One could fruitfully compare evolution to gravity on this point: a common fridge magnet is overcoming gravity, with some help from friction. A child’s sucker-dart fired to the ceiling and sticking there is overcoming gravity by suction, but I expect it to fall down eventually. “Eventually” in this context may of course be far longer than the child is willing to wait to get his dart back, necessitating the acquisition of a ladder. When I lift a cup, I am also overcoming gravity, but it would be tiresome to do so indefinitely, and I cannot overcome gravity for every object in my household at once. In the long run, and where I am not exerting effort, gravity will likely have its way – and so too with evolution. If things continue in their present course, our species might, for instance, develop an instinctive horror of contraception – because if those with that horror have fertile sex, fifteen children and live in a shack, and those without it have mostly sterile sex, two children, and live in a nice condo, future humans will mostly be descended from the former, though this might take a thousand years. But for the moment, our mind and will run amok, proliferating traits most contradictory to evolutionary principles, and doing things that evolution hasn’t gotten a chance to react to yet.
2) Why should I not indulge my hobby of torturing to death the severely genetically retarded?
Evolution can’t provide much of an argument against this. Prudence might suggest that you should limit yourself to dysthanizing your own severely genetically retarded family members, particularly under conditions where manpower is plentiful but resources are scarce – because if you go off to torture to death someone else’s retarded relative, that someone else might object on the grounds that they’d still rather have a retarded family member than the unrelated you, and try to torture you to death in response. But this still only holds under conditions of extreme resource scarcity – in most cases, it’s “better” (very very crudely speaking from a genetic-interest standpoint) to instead use the genetically retarded as cannon fodder or something, rather than kill them off outright.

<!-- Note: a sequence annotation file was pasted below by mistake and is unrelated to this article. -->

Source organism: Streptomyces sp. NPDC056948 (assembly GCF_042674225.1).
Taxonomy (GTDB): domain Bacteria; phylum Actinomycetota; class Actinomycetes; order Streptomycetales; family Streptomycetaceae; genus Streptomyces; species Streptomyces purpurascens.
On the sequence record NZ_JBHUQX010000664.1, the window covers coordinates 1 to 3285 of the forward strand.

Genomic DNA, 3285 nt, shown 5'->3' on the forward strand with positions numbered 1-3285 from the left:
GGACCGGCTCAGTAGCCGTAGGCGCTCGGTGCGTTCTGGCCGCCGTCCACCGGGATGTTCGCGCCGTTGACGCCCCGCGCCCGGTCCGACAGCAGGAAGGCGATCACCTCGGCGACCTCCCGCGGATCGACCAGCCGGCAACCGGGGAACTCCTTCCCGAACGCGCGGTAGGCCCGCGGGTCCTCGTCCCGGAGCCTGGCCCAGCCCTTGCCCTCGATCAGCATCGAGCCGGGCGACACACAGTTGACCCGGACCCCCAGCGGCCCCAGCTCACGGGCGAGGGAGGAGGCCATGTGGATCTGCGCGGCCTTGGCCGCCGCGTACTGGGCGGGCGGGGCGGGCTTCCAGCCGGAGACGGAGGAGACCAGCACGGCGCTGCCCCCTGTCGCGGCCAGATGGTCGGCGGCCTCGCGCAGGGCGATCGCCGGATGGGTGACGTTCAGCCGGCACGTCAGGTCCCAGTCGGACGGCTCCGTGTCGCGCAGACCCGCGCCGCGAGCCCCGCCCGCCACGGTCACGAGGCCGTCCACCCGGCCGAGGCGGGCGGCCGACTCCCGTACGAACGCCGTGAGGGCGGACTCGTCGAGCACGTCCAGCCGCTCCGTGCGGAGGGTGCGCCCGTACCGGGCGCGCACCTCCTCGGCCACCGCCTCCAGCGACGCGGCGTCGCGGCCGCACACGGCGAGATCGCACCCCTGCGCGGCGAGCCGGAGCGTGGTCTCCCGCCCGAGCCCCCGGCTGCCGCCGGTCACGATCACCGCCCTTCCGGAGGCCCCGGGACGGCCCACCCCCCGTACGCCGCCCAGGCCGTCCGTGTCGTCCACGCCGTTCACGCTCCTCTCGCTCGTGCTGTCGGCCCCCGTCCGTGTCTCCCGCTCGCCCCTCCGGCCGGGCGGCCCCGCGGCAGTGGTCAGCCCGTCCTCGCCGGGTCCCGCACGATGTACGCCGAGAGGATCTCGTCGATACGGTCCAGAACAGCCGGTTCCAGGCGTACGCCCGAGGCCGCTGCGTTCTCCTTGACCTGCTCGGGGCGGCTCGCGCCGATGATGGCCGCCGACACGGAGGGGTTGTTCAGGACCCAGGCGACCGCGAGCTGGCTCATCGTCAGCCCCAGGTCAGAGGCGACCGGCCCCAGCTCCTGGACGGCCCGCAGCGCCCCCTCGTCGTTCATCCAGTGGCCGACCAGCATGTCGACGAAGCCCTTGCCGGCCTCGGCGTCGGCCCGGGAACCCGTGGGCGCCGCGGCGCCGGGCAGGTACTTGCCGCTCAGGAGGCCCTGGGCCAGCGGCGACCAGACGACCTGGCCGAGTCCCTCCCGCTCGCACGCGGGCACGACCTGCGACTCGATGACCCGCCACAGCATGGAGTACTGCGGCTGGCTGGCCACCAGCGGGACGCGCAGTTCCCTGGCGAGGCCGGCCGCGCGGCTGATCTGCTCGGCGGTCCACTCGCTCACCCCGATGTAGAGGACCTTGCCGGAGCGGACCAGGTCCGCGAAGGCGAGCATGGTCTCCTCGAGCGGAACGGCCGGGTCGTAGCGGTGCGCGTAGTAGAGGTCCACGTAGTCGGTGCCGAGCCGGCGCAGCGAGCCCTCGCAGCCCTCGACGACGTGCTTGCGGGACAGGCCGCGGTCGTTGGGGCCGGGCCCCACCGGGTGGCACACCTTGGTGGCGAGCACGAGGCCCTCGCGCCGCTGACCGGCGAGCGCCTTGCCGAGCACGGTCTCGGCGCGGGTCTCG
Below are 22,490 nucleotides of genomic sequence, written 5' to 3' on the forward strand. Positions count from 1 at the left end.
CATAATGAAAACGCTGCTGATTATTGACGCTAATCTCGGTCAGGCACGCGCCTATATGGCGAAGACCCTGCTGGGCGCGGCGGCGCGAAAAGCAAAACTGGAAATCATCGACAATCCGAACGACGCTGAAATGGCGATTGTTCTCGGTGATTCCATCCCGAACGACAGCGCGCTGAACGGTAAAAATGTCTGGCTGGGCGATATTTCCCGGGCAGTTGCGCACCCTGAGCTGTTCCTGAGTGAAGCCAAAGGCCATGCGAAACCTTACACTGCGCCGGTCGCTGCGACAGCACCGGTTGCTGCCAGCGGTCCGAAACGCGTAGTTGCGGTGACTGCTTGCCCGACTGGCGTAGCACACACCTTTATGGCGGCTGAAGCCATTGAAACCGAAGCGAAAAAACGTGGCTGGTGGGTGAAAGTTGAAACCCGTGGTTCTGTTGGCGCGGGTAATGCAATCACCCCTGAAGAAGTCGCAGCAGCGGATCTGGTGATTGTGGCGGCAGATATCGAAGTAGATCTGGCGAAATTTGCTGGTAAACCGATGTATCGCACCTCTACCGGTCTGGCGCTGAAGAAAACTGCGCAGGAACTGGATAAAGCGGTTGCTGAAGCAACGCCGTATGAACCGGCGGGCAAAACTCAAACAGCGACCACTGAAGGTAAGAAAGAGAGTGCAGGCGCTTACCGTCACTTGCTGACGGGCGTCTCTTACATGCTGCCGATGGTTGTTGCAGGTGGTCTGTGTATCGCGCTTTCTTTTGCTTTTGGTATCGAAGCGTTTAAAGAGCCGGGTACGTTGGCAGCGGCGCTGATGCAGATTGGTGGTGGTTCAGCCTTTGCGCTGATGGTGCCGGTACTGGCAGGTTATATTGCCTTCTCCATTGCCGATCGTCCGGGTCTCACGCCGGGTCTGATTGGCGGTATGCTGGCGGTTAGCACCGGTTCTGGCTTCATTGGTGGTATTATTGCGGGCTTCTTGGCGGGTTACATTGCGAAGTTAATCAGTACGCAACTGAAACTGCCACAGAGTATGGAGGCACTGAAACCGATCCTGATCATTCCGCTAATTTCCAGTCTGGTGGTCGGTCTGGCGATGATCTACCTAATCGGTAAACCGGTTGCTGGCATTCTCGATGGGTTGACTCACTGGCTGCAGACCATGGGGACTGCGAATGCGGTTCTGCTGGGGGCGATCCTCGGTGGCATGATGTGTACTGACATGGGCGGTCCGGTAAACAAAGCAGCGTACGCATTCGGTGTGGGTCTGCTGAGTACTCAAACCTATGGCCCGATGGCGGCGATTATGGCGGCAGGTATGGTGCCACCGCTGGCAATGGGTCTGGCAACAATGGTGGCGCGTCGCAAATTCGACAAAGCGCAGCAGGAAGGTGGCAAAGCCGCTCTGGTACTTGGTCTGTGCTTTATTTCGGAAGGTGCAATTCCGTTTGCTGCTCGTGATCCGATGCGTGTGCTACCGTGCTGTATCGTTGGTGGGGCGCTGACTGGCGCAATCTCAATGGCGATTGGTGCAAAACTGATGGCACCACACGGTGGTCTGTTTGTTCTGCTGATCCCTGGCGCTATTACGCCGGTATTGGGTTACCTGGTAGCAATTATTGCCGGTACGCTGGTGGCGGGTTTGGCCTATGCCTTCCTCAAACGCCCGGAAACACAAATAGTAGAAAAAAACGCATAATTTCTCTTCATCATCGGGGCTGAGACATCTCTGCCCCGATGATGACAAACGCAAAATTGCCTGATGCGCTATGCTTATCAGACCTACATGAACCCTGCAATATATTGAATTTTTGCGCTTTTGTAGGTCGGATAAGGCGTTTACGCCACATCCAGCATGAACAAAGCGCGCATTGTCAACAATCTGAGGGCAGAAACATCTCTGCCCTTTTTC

I feel it is worth stating here that “evolution” is to a great extent an after-the-fact description of what happened and what worked. “Evolution” did not make one creature have more offspring than another; “evolution” refers to the result that the first creature’s genes were copied more times than the second creature’s genes. Anthropomorphizing or reifying evolution is a convenient mode of speech when saying something like “evolution selected for this trait“, and a more accurate phrasing would go along the lines of “In the relevant population under consideration of organisms with or without this trait, those organisms with the trait had higher proportions of offspring surviving to reproduce than those organisms without the trait, over a sufficiently long period of time that the accumulated reproductive differential overcame chance“. Phew, that’s a mouthful.
3) How many years would have to pass without replication of abiogenesis, if indeed it be not replicated, before one might begin to suspect that it didn’t happen?